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Privacy Metrics Programs

Privacy management programs must be carefully monitored and adjusted if they are to be relevant and effective. Metrics measure specified activities and return qualitative or quantitative characteristics about an organization’s privacy management program, whether it be about its personal information holdings or an information-related process. A directed “metrics program” is an organized collection of such measurements.

Applying Privacy Metrics

Privacy metrics establish evidence of compliance with legislative or regulatory requirements as well as internal privacy policies and procedures. They help decision-makers enhance organizational governance and support management in making privacy-related decisions.

An organization’s privacy-related activities consist of governance and operational activities. The former may involve identifying privacy risks and making decisions to mitigate those risks through the design and implementation of privacy programs, policies and procedures. Operational activities, on the other hand, involve monitoring an organization’s performance to ensure day-to-day adherence to privacy-related policy and procedures. Privacy metrics can be applied in both activity areas.

Implementing a Metrics Program

In general, there are four phases to implementing a privacy metrics program:

  1. Metrics Development – Define privacy metrics, including benchmarks.
  2. Data Collection – Identify or confirm data sources, ensure that they are accurate and consistent.
  3. Report Development – Develop procedures to record and analyze the metric information. Provide suitable formats for both detailed and summarized reports.
  4. Implementation – Adopt the procedures and reporting requirements.

When designing metrics, consider the organization’s core activities and its privacy-related expectations or objectives. Issues that may be important for one organization may not be of interest to another. Thus, privacy metrics may differ widely between organizations.

Benchmarking

Determine what your benchmarks will be. Benchmarks offer a means of comparison against which performance may be measured. As organizational privacy requirements are often unique, internal benchmarks will evolve over time. If there is a high benchmark, a low number/result in the early periods of information collection may not reflect a poor metric. What it does indicate is that there is a need to re-adjust the benchmark to what will be – over time – the historical norm. In certain instances, there may be no benchmark, or there may not be a desire to have a benchmark.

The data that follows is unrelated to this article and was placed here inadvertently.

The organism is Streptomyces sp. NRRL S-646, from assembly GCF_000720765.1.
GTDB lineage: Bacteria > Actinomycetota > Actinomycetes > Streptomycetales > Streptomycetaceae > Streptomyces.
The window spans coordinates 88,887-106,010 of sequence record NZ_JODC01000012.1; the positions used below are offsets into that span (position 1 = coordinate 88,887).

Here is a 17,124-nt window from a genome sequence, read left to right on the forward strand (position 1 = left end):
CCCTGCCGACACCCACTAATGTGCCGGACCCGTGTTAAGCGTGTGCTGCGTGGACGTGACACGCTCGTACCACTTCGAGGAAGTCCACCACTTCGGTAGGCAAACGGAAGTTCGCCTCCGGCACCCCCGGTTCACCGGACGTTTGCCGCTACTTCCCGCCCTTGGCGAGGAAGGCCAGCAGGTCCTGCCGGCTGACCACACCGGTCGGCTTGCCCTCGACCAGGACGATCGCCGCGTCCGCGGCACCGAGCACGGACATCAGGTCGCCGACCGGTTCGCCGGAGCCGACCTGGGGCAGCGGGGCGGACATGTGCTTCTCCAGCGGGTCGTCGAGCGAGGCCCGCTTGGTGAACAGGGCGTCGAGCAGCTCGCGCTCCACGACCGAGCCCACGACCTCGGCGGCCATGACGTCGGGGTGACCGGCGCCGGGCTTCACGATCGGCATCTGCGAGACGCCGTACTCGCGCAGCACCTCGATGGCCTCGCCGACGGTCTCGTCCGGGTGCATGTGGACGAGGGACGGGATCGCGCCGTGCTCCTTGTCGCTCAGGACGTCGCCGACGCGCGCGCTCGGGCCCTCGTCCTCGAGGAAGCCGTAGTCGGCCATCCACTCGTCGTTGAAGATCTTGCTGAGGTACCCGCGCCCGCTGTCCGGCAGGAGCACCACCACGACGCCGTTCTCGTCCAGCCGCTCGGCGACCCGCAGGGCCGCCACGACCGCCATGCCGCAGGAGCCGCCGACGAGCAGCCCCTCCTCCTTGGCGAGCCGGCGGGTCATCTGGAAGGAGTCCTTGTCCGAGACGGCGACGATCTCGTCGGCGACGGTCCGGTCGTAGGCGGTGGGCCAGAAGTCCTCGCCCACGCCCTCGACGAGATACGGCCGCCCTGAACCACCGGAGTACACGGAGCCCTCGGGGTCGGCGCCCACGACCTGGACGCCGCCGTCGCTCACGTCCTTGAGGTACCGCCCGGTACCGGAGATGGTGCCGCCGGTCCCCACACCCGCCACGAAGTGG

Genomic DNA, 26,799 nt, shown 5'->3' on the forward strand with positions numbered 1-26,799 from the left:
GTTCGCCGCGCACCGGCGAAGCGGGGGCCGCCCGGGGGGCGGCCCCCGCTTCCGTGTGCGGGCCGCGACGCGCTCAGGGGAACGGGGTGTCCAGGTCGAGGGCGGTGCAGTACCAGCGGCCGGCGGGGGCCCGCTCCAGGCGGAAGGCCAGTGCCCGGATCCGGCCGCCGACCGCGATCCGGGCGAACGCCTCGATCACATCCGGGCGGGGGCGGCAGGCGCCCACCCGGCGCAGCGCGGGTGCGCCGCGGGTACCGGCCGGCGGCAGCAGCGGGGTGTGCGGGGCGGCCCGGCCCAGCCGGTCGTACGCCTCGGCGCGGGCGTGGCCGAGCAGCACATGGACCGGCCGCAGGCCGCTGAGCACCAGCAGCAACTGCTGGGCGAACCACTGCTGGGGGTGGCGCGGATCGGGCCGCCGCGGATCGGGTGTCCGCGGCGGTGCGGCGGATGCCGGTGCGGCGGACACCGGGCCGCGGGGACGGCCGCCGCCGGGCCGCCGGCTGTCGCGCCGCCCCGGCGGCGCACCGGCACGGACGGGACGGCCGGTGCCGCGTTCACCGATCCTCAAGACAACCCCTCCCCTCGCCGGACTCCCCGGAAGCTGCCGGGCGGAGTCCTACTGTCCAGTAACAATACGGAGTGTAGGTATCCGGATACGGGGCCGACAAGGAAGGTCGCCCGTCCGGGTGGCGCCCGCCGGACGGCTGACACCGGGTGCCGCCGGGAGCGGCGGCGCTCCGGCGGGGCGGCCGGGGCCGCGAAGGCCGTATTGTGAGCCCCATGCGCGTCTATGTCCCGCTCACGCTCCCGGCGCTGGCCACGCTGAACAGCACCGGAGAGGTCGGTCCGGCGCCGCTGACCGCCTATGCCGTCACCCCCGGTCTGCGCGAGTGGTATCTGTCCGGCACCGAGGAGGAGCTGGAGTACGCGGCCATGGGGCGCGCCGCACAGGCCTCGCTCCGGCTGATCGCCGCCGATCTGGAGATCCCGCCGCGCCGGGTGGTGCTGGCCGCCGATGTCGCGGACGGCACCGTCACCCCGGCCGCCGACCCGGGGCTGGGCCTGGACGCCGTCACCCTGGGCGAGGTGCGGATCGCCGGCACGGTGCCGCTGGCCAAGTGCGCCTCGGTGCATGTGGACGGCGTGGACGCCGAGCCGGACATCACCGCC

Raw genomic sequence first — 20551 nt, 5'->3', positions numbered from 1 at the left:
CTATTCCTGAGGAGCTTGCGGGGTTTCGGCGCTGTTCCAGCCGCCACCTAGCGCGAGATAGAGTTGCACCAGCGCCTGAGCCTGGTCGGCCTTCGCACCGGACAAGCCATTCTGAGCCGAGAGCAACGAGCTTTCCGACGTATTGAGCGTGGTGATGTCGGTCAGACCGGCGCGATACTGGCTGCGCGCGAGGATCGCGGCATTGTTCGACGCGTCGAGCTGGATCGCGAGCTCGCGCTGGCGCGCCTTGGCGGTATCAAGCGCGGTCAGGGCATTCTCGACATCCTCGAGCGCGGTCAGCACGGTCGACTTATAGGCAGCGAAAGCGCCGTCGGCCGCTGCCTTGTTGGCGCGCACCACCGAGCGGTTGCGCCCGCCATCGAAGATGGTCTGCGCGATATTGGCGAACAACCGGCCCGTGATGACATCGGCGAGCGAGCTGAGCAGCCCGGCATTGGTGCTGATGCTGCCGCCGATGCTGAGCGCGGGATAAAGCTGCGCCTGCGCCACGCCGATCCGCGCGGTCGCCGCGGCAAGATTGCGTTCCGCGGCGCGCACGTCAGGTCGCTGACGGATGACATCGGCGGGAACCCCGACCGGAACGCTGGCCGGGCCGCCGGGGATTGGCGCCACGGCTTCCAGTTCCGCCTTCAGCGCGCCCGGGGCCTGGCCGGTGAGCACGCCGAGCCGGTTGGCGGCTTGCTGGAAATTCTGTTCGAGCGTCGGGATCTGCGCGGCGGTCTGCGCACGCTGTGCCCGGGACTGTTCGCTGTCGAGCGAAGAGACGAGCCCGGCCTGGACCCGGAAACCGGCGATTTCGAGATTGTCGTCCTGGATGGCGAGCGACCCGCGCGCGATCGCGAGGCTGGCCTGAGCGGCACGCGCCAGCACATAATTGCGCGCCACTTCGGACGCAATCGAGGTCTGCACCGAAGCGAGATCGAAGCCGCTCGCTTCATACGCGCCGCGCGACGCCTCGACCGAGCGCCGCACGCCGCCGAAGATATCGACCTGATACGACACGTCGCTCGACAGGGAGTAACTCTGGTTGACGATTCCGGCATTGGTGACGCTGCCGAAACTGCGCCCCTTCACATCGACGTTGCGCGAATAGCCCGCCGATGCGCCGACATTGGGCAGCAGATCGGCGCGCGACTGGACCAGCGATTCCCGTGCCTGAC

Reporting

Consider how the metrics report will be structured. This should be influenced by the degree of difficulty in sourcing the information to populate the metrics report. Reporting activities should be considered through the following parameters:

  • Frequency – the time period during which the metric is to be measured (e.g. monthly, quarterly, annually).
  • Collection – this refers to the accumulation and compilation of metrics for privacy management purposes.
  • Reporting – this refers to the collection and analysis of metrics for senior management reports.

Monitoring

It’s important to regularly monitor a privacy metrics program in order to assess the relative maturity of the metrics. Over time, one or more of your metrics may diminish in importance or relevance because of the smooth running of an activity. Others may come to the forefront to take its place. Revise your privacy metrics program as appropriate.

Keep in mind that the metrics chosen for a program should not be advertised, in order to maintain objectivity. Consider the observer effect, in which people will change their behavior when they are made aware of being watched. Publishing metrics will inevitably make employees more aware of actions and may influence reporting.

Examples of Privacy Metrics

Some examples of privacy metrics from various organizations include:

  • Average privacy document “age”
  • Number of days between on-boarding and completion of basic privacy and security training
  • Number of privacy risks that are outstanding after allocated mitigation period
  • Number of completed privacy assessments
  • Number of incidents tracked by origin; by organizational unit; by project; by security level
  • Mean time to initiate response to an incident
  • Mean time to complete response to an incident
  • Percentage of organizational budget dedicated to privacy
  • Percentage of privacy personnel with recognized privacy certifications
  • Percentage of staff receiving privacy training
  • Average cost of an incident
  • Percentage of “high-sensitivity” solutions with encryption, anonymization or pseudonymization capabilities
  • Percentage of “high-sensitivity” solutions with monitored audit trails

Summary

A directed privacy metrics program helps organizations monitor the efficacy of their privacy activities. This article examines privacy metrics in terms of application, implementation, benchmarking, reporting and monitoring. Several examples of privacy metrics are also listed.

CIPP Exam Preparation                                      

In preparation for the Certification Foundation Course (Foundations) exam, a privacy professional should be comfortable with topics related to this post, including:

  • Privacy impact on organizational risk (I.C.a.)
  • Management and administration (I.C.b.iv.)
  • Monitoring and enforcement (I.C.b.v.)
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